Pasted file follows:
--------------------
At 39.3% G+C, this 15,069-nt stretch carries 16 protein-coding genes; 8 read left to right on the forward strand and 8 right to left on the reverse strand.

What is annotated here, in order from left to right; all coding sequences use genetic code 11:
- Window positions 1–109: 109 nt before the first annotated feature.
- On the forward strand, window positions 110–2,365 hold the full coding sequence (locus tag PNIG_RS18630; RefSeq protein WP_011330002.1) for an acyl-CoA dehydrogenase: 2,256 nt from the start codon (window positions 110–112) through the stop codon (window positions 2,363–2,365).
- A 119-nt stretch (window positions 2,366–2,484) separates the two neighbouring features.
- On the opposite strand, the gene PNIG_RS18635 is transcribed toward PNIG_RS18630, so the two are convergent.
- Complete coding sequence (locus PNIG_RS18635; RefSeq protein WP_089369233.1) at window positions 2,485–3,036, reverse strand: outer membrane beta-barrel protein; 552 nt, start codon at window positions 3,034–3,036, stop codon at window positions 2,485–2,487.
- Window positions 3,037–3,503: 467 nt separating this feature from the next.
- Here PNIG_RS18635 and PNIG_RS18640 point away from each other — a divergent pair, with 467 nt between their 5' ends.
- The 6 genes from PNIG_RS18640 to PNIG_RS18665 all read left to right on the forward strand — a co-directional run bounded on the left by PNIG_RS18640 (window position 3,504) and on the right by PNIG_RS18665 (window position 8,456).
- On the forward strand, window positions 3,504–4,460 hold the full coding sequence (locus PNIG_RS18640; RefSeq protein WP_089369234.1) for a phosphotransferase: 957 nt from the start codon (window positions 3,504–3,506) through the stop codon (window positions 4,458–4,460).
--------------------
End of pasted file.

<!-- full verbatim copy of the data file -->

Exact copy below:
At 39.3% G+C, this 15,069-nt stretch carries 16 protein-coding genes; 8 read left to right on the forward strand and 8 right to left on the reverse strand.

What is annotated here, in order from left to right; all coding sequences use genetic code 11:
- Window positions 1–109: 109 nt before the first annotated feature.
- On the forward strand, window positions 110–2,365 hold the full coding sequence (locus tag PNIG_RS18630; RefSeq protein WP_011330002.1) for an acyl-CoA dehydrogenase: 2,256 nt from the start codon (window positions 110–112) through the stop codon (window positions 2,363–2,365).
- A 119-nt stretch (window positions 2,366–2,484) separates the two neighbouring features.
- On the opposite strand, the gene PNIG_RS18635 is transcribed toward PNIG_RS18630, so the two are convergent.
- Complete coding sequence (locus PNIG_RS18635; RefSeq protein WP_089369233.1) at window positions 2,485–3,036, reverse strand: outer membrane beta-barrel protein; 552 nt, start codon at window positions 3,034–3,036, stop codon at window positions 2,485–2,487.
- Window positions 3,037–3,503: 467 nt separating this feature from the next.
- Here PNIG_RS18635 and PNIG_RS18640 point away from each other — a divergent pair, with 467 nt between their 5' ends.
- The 6 genes from PNIG_RS18640 to PNIG_RS18665 all read left to right on the forward strand — a co-directional run bounded on the left by PNIG_RS18640 (window position 3,504) and on the right by PNIG_RS18665 (window position 8,456).
- On the forward strand, window positions 3,504–4,460 hold the full coding sequence (locus PNIG_RS18640; RefSeq protein WP_089369234.1) for a phosphotransferase: 957 nt from the start codon (window positions 3,504–3,506) through the stop codon (window positions 4,458–4,460).